The Orlando Magic will go into the postseason without their best player.

Dwight Howard is scheduled to have season-ending surgery to repair a herniated disk in his lower back Friday, team officials and Howard’s agent said Thursday night.

Robert Watkins, who will perform the surgery in Marina del Rey, Calif., and Magic team orthopedist Craig Mintzer both agreed that surgery was the best option for the perennial All-NBA center.

“Dwight went in for an MRI Thursday morning,” Dan Fegan, who represents Howard, told the Orlando Sentinel.

“When the results of that MRI came back, it appeared from that MRI that the problem had worsened, the tear. The doctors got on the phone. They consulted together and they both reached the same conclusion: that he was no longer a candidate for rehab, that surgery was required.”

Howard had received an epidural last Friday in the hope that it would help him manage the pain as he attempted to rehabilitate his back at the Jewett Orthopaedic Clinic's location at RDV Sportsplex.

"After consulting with the two doctors, it's in his best interests to have surgery sooner rather than later," Magic General Manager Otis Smith told the Sentinel. "Basically, the situation is not getting better. I'm not saying it got worse. It's just not getting better."

The surgery also means that it is “almost a certainty” that Howard will not play for Team USA in the upcoming Summer Olympics in London, Fegan said.

Howard has missed the Magic's last six games and eight overall. In his absence, the team has compiled a 3-5 record and has struggled on the defensive end of the court, allowing opponents to shoot at least 50.0 percent from the field in six of the eight games.

The news that Howard was having surgery caught at least some of his teammates by surprise.

Fegan disclosed the news to ESPN before Magic officials announced it formally.

The Magic rely on Howard as much as any team in the NBA relies on a single player. The 26-year-old center is the reigning three-time NBA Defensive Player of the Year, the league's leading rebounder and the Magic's leading scorer.

"It's disappointing not to have a full roster, but it's been that kind of season not just for us but for everybody: full of ups and downs," Smith said. "We just have to continue to endure, continue to fight and continue to do the things we've been doing from Day One with the understanding that when your best player's not on the floor, everybody else has to step up."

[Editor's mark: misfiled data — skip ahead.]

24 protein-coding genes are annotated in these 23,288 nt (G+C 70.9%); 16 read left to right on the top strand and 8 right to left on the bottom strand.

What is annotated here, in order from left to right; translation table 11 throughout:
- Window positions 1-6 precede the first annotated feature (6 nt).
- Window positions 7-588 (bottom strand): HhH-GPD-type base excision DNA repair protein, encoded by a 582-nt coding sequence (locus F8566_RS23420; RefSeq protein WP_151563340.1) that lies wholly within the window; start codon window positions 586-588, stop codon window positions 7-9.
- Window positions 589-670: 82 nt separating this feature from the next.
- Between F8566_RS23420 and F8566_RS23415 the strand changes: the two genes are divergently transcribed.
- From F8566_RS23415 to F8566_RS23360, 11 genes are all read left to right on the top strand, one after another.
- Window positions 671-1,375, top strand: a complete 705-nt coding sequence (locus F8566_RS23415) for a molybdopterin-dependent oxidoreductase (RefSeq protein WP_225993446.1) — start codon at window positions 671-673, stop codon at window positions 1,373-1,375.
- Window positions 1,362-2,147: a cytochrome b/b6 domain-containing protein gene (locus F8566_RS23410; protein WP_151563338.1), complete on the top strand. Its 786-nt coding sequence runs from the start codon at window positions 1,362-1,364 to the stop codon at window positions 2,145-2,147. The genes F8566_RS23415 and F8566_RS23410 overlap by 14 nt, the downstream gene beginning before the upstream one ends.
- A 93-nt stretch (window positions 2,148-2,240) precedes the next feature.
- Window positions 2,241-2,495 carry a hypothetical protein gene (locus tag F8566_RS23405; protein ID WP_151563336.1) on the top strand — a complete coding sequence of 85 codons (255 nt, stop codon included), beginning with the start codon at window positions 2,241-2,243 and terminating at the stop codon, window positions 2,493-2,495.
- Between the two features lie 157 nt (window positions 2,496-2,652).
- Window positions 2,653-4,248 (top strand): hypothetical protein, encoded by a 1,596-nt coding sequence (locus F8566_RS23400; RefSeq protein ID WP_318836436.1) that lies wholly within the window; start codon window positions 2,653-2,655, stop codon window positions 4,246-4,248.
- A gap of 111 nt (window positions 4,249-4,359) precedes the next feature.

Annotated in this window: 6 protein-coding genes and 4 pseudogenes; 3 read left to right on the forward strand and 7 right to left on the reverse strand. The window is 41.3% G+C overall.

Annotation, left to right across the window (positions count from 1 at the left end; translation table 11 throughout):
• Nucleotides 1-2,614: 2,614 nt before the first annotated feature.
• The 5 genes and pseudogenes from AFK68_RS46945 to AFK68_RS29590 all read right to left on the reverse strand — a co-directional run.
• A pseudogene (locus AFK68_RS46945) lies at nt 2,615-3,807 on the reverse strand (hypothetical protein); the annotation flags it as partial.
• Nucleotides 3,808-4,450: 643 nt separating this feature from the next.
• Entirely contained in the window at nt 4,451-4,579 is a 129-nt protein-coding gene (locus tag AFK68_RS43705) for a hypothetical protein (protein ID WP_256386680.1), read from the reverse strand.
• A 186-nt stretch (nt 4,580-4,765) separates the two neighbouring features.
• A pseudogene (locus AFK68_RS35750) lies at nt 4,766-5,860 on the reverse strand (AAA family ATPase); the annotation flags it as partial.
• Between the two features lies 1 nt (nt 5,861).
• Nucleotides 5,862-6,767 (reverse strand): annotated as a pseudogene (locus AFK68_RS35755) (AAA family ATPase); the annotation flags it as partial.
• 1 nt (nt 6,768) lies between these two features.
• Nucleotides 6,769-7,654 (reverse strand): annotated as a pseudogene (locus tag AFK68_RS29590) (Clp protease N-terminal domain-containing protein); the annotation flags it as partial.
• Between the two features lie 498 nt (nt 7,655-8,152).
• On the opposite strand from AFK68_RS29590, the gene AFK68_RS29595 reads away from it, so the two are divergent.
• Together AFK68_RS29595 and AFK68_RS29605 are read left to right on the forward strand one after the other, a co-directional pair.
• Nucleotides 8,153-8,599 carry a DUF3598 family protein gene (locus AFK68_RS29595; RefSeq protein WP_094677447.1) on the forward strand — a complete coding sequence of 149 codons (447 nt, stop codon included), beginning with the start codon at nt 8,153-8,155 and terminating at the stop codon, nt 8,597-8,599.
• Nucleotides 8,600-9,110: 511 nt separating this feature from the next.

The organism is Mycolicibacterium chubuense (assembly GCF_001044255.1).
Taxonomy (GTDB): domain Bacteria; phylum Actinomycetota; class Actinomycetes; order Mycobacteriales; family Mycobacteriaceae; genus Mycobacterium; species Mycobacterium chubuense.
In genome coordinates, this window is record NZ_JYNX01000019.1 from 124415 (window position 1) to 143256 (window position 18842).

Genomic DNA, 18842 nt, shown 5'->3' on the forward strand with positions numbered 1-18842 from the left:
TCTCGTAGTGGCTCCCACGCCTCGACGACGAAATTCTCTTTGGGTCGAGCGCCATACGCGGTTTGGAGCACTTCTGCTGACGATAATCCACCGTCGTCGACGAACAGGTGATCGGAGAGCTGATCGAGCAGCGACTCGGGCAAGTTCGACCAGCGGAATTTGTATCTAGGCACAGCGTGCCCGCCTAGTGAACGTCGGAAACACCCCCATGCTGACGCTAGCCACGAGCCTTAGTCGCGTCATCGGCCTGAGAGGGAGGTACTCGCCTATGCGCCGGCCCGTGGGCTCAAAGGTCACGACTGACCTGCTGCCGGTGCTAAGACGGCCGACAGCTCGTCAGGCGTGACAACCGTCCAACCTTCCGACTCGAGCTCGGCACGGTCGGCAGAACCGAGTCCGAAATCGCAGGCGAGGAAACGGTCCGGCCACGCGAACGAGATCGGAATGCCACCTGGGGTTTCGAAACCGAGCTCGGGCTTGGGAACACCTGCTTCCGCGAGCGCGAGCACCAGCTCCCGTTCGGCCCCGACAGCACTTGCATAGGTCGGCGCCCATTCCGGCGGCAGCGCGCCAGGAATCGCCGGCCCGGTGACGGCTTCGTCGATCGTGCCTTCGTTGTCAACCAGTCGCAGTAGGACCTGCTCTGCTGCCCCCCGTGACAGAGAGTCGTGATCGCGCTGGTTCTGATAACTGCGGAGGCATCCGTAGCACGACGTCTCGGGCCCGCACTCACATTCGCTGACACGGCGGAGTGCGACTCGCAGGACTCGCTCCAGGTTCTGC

In recent days, WKMG reported that Howard had called 86-year-old Magic owner Rich DeVos during a recent game against the Atlanta Hawks and told DeVos that he would no longer play for coach Stan Van Gundy. The report also strongly hinted that Howard would miss the playoffs even if he was healthy enough to play because he doesn't want to play for Van Gundy.

Howard's camp adamantly maintained that Howard wanted to play this postseason, and several NBA sources said the report that Howard had called DeVos was inaccurate.

Howard said he felt badly that he will have to undergo surgery.

"It hurts [emotionally]," Howard said, according to ESPN. "That's the first thing — it hurts. And then with people saying and thinking I'm quitting on my team. This is a real issue. I tried to play through it, and it just made my back worse."

Howard missed games on April 1 and April 3 because of his back problems, but then he played two more games, including on April 7, aggravating his back in the process. Five days later, he practiced with the team and once again aggravated the injury.

That's when he went to Watkins for a second opinion.

"He wants to play," said Smith, who said he has spoken with Howard. "Sometimes the best interests of a player are not always what a player wants. Of course, he wants to play. He wants to be with his teammates."

On March 15, the day of the NBA trade deadline, Howard waived his contract's early-termination option after DeVos told him the team would trade him if he didn't sign the waiver.

Howard remains under contract with the Magic through next season. But there is a possibility that he will ask for a trade this offseason.

Smith said he isn't worried about Howard's long-term Magic future right now.

"I'm more concerned about the player," Smith said.

jbrobbins@tribune.com. Read his blog at OrlandoSentinel.com/magicblog. Subscribe to our Orlando Magic newsletter at OrlandoSentinel.com/joinus.